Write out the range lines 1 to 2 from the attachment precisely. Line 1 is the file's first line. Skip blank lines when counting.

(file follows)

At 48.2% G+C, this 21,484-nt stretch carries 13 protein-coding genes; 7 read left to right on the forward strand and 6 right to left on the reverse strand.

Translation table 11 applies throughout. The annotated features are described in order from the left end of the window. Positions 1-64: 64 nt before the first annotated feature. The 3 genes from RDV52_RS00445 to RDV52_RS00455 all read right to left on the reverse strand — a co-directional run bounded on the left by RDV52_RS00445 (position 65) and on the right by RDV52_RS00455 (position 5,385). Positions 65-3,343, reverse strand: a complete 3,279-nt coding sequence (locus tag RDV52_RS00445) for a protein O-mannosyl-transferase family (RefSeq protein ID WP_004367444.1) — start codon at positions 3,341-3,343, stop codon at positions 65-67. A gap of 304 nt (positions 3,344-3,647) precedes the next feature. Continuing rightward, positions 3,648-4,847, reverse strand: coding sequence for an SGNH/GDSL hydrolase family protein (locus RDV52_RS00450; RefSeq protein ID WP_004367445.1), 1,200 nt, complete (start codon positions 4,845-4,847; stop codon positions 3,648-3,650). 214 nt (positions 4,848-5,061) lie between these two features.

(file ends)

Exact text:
At 48.2% G+C, this 21,484-nt stretch carries 13 protein-coding genes; 7 read left to right on the forward strand and 6 right to left on the reverse strand.

Translation table 11 applies throughout. The annotated features are described in order from the left end of the window. Positions 1-64: 64 nt before the first annotated feature. The 3 genes from RDV52_RS00445 to RDV52_RS00455 all read right to left on the reverse strand — a co-directional run bounded on the left by RDV52_RS00445 (position 65) and on the right by RDV52_RS00455 (position 5,385). Positions 65-3,343, reverse strand: a complete 3,279-nt coding sequence (locus tag RDV52_RS00445) for a protein O-mannosyl-transferase family (RefSeq protein ID WP_004367444.1) — start codon at positions 3,341-3,343, stop codon at positions 65-67. A gap of 304 nt (positions 3,344-3,647) precedes the next feature. Continuing rightward, positions 3,648-4,847, reverse strand: coding sequence for an SGNH/GDSL hydrolase family protein (locus RDV52_RS00450; RefSeq protein ID WP_004367445.1), 1,200 nt, complete (start codon positions 4,845-4,847; stop codon positions 3,648-3,650). 214 nt (positions 4,848-5,061) lie between these two features.